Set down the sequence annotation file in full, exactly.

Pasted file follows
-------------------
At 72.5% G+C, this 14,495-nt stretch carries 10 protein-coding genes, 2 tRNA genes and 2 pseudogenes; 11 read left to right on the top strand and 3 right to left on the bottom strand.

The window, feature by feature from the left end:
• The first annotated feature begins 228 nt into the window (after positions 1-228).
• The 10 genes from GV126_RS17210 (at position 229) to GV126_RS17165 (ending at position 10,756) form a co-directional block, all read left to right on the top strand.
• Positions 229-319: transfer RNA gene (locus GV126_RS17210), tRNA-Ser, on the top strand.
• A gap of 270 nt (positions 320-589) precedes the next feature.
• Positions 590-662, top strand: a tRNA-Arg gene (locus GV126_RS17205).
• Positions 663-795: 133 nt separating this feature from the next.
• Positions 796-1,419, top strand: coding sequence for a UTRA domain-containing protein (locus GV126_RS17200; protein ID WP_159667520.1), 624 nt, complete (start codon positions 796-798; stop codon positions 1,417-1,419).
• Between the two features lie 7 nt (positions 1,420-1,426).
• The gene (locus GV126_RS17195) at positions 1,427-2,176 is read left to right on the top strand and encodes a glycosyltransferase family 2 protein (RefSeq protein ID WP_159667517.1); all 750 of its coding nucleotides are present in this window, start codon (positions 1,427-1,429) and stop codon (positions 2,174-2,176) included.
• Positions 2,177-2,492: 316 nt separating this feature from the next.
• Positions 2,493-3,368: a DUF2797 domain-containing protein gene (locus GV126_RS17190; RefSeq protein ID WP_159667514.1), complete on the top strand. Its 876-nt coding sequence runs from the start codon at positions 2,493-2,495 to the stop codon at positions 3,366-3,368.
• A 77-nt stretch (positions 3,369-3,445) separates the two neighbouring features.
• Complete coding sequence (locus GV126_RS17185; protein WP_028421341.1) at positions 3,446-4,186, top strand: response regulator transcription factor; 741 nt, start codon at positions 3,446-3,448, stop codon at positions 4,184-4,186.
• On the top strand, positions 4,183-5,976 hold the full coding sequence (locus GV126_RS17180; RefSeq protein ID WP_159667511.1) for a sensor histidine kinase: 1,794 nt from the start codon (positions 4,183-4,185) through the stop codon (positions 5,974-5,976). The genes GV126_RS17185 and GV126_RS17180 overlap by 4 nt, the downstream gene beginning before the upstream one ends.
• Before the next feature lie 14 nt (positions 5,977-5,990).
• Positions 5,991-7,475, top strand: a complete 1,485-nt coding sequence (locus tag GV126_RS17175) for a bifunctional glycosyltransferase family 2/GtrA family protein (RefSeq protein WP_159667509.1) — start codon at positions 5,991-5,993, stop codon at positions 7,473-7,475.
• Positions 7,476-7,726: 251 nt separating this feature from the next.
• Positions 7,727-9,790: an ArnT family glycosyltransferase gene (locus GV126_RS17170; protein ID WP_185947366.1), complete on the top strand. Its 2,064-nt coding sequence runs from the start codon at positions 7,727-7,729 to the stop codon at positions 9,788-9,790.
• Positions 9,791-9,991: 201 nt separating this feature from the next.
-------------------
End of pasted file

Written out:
At 72.5% G+C, this 14,495-nt stretch carries 10 protein-coding genes, 2 tRNA genes and 2 pseudogenes; 11 read left to right on the top strand and 3 right to left on the bottom strand.

The window, feature by feature from the left end:
• The first annotated feature begins 228 nt into the window (after positions 1-228).
• The 10 genes from GV126_RS17210 (at position 229) to GV126_RS17165 (ending at position 10,756) form a co-directional block, all read left to right on the top strand.
• Positions 229-319: transfer RNA gene (locus GV126_RS17210), tRNA-Ser, on the top strand.
• A gap of 270 nt (positions 320-589) precedes the next feature.
• Positions 590-662, top strand: a tRNA-Arg gene (locus GV126_RS17205).
• Positions 663-795: 133 nt separating this feature from the next.
• Positions 796-1,419, top strand: coding sequence for a UTRA domain-containing protein (locus GV126_RS17200; protein ID WP_159667520.1), 624 nt, complete (start codon positions 796-798; stop codon positions 1,417-1,419).
• Between the two features lie 7 nt (positions 1,420-1,426).
• The gene (locus GV126_RS17195) at positions 1,427-2,176 is read left to right on the top strand and encodes a glycosyltransferase family 2 protein (RefSeq protein ID WP_159667517.1); all 750 of its coding nucleotides are present in this window, start codon (positions 1,427-1,429) and stop codon (positions 2,174-2,176) included.
• Positions 2,177-2,492: 316 nt separating this feature from the next.
• Positions 2,493-3,368: a DUF2797 domain-containing protein gene (locus GV126_RS17190; RefSeq protein ID WP_159667514.1), complete on the top strand. Its 876-nt coding sequence runs from the start codon at positions 2,493-2,495 to the stop codon at positions 3,366-3,368.
• A 77-nt stretch (positions 3,369-3,445) separates the two neighbouring features.
• Complete coding sequence (locus GV126_RS17185; protein WP_028421341.1) at positions 3,446-4,186, top strand: response regulator transcription factor; 741 nt, start codon at positions 3,446-3,448, stop codon at positions 4,184-4,186.
• On the top strand, positions 4,183-5,976 hold the full coding sequence (locus GV126_RS17180; RefSeq protein ID WP_159667511.1) for a sensor histidine kinase: 1,794 nt from the start codon (positions 4,183-4,185) through the stop codon (positions 5,974-5,976). The genes GV126_RS17185 and GV126_RS17180 overlap by 4 nt, the downstream gene beginning before the upstream one ends.
• Before the next feature lie 14 nt (positions 5,977-5,990).
• Positions 5,991-7,475, top strand: a complete 1,485-nt coding sequence (locus tag GV126_RS17175) for a bifunctional glycosyltransferase family 2/GtrA family protein (RefSeq protein WP_159667509.1) — start codon at positions 5,991-5,993, stop codon at positions 7,473-7,475.
• Positions 7,476-7,726: 251 nt separating this feature from the next.
• Positions 7,727-9,790: an ArnT family glycosyltransferase gene (locus GV126_RS17170; protein ID WP_185947366.1), complete on the top strand. Its 2,064-nt coding sequence runs from the start codon at positions 7,727-7,729 to the stop codon at positions 9,788-9,790.
• Positions 9,791-9,991: 201 nt separating this feature from the next.